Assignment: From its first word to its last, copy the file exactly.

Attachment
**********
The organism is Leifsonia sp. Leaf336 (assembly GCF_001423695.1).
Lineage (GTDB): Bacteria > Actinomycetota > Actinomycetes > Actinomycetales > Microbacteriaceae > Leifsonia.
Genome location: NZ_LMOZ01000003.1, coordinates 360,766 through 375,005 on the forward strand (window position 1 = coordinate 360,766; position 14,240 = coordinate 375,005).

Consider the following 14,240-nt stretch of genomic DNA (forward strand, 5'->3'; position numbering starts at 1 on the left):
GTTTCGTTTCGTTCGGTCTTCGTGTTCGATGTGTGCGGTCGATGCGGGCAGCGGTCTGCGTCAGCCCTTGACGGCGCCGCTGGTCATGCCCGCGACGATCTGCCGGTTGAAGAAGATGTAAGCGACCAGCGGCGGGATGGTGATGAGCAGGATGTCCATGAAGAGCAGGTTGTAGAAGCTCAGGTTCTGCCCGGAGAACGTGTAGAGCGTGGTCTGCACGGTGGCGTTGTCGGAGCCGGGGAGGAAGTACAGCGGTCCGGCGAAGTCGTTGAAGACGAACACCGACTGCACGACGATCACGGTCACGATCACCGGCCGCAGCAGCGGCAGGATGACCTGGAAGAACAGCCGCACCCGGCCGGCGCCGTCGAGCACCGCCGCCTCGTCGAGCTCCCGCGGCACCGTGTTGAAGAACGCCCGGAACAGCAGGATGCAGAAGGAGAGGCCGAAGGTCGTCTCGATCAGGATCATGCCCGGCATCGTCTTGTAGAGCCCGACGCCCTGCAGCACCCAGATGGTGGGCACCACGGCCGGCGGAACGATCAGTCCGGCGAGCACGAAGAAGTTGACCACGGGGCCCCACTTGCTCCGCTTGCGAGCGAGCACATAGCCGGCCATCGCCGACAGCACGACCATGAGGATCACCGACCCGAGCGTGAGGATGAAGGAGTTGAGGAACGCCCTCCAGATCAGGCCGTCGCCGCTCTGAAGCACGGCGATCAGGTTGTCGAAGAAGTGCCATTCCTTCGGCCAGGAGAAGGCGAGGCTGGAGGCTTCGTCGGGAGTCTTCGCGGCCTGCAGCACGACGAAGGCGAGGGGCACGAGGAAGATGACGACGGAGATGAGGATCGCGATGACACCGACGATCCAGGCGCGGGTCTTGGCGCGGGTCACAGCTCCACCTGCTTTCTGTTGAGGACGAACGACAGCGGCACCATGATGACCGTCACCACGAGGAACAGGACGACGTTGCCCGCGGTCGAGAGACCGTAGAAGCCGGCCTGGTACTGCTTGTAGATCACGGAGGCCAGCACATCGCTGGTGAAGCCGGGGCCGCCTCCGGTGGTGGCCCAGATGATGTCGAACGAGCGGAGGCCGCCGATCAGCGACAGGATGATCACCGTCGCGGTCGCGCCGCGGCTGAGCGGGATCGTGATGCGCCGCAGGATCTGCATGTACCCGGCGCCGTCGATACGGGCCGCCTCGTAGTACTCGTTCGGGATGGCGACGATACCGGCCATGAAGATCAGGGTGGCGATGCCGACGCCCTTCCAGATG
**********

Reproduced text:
The organism is Leifsonia sp. Leaf336 (assembly GCF_001423695.1).
Lineage (GTDB): Bacteria > Actinomycetota > Actinomycetes > Actinomycetales > Microbacteriaceae > Leifsonia.
Genome location: NZ_LMOZ01000003.1, coordinates 360,766 through 375,005 on the forward strand (window position 1 = coordinate 360,766; position 14,240 = coordinate 375,005).

Consider the following 14,240-nt stretch of genomic DNA (forward strand, 5'->3'; position numbering starts at 1 on the left):
GTTTCGTTTCGTTCGGTCTTCGTGTTCGATGTGTGCGGTCGATGCGGGCAGCGGTCTGCGTCAGCCCTTGACGGCGCCGCTGGTCATGCCCGCGACGATCTGCCGGTTGAAGAAGATGTAAGCGACCAGCGGCGGGATGGTGATGAGCAGGATGTCCATGAAGAGCAGGTTGTAGAAGCTCAGGTTCTGCCCGGAGAACGTGTAGAGCGTGGTCTGCACGGTGGCGTTGTCGGAGCCGGGGAGGAAGTACAGCGGTCCGGCGAAGTCGTTGAAGACGAACACCGACTGCACGACGATCACGGTCACGATCACCGGCCGCAGCAGCGGCAGGATGACCTGGAAGAACAGCCGCACCCGGCCGGCGCCGTCGAGCACCGCCGCCTCGTCGAGCTCCCGCGGCACCGTGTTGAAGAACGCCCGGAACAGCAGGATGCAGAAGGAGAGGCCGAAGGTCGTCTCGATCAGGATCATGCCCGGCATCGTCTTGTAGAGCCCGACGCCCTGCAGCACCCAGATGGTGGGCACCACGGCCGGCGGAACGATCAGTCCGGCGAGCACGAAGAAGTTGACCACGGGGCCCCACTTGCTCCGCTTGCGAGCGAGCACATAGCCGGCCATCGCCGACAGCACGACCATGAGGATCACCGACCCGAGCGTGAGGATGAAGGAGTTGAGGAACGCCCTCCAGATCAGGCCGTCGCCGCTCTGAAGCACGGCGATCAGGTTGTCGAAGAAGTGCCATTCCTTCGGCCAGGAGAAGGCGAGGCTGGAGGCTTCGTCGGGAGTCTTCGCGGCCTGCAGCACGACGAAGGCGAGGGGCACGAGGAAGATGACGACGGAGATGAGGATCGCGATGACACCGACGATCCAGGCGCGGGTCTTGGCGCGGGTCACAGCTCCACCTGCTTTCTGTTGAGGACGAACGACAGCGGCACCATGATGACCGTCACCACGAGGAACAGGACGACGTTGCCCGCGGTCGAGAGACCGTAGAAGCCGGCCTGGTACTGCTTGTAGATCACGGAGGCCAGCACATCGCTGGTGAAGCCGGGGCCGCCTCCGGTGGTGGCCCAGATGATGTCGAACGAGCGGAGGCCGCCGATCAGCGACAGGATGATCACCGTCGCGGTCGCGCCGCGGCTGAGCGGGATCGTGATGCGCCGCAGGATCTGCATGTACCCGGCGCCGTCGATACGGGCCGCCTCGTAGTACTCGTTCGGGATGGCGACGATACCGGCCATGAAGATCAGGGTGGCGATGCCGACGCCCTTCCAGATG